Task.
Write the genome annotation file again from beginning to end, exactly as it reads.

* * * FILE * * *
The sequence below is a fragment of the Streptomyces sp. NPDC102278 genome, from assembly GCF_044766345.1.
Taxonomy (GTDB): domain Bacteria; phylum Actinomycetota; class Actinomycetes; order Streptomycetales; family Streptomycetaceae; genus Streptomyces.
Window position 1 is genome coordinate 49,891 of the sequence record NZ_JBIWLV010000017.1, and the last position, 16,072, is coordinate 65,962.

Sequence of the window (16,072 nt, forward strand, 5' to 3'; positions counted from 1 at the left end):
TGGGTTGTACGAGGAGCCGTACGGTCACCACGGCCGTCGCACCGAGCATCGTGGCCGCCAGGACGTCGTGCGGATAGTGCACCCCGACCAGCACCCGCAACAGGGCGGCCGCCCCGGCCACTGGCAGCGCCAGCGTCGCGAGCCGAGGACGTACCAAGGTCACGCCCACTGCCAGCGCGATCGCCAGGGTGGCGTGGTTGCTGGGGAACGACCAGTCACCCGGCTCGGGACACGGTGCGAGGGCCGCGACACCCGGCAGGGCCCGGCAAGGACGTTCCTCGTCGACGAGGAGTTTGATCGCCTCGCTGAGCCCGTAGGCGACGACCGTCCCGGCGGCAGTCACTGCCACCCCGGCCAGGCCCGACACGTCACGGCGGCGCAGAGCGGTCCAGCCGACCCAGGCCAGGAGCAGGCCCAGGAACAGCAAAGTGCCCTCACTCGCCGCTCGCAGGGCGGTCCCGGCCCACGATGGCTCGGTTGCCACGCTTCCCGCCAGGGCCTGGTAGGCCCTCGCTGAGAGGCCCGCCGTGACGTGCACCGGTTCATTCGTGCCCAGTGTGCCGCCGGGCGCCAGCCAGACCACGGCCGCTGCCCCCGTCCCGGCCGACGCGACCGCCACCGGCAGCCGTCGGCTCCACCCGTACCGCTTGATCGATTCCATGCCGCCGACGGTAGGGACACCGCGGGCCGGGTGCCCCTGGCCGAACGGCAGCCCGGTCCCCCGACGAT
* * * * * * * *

The sequence below is a fragment of the Streptomyces sp. NPDC102278 genome, from assembly GCF_044766345.1.
Taxonomy (GTDB): domain Bacteria; phylum Actinomycetota; class Actinomycetes; order Streptomycetales; family Streptomycetaceae; genus Streptomyces.
Window position 1 is genome coordinate 49,891 of the sequence record NZ_JBIWLV010000017.1, and the last position, 16,072, is coordinate 65,962.

Sequence of the window (16,072 nt, forward strand, 5' to 3'; positions counted from 1 at the left end):
TGGGTTGTACGAGGAGCCGTACGGTCACCACGGCCGTCGCACCGAGCATCGTGGCCGCCAGGACGTCGTGCGGATAGTGCACCCCGACCAGCACCCGCAACAGGGCGGCCGCCCCGGCCACTGGCAGCGCCAGCGTCGCGAGCCGAGGACGTACCAAGGTCACGCCCACTGCCAGCGCGATCGCCAGGGTGGCGTGGTTGCTGGGGAACGACCAGTCACCCGGCTCGGGACACGGTGCGAGGGCCGCGACACCCGGCAGGGCCCGGCAAGGACGTTCCTCGTCGACGAGGAGTTTGATCGCCTCGCTGAGCCCGTAGGCGACGACCGTCCCGGCGGCAGTCACTGCCACCCCGGCCAGGCCCGACACGTCACGGCGGCGCAGAGCGGTCCAGCCGACCCAGGCCAGGAGCAGGCCCAGGAACAGCAAAGTGCCCTCACTCGCCGCTCGCAGGGCGGTCCCGGCCCACGATGGCTCGGTTGCCACGCTTCCCGCCAGGGCCTGGTAGGCCCTCGCTGAGAGGCCCGCCGTGACGTGCACCGGTTCATTCGTGCCCAGTGTGCCGCCGGGCGCCAGCCAGACCACGGCCGCTGCCCCCGTCCCGGCCGACGCGACCGCCACCGGCAGCCGTCGGCTCCACCCGTACCGCTTGATCGATTCCATGCCGCCGACGGTAGGGACACCGCGGGCCGGGTGCCCCTGGCCGAACGGCAGCCCGGTCCCCCGACGAT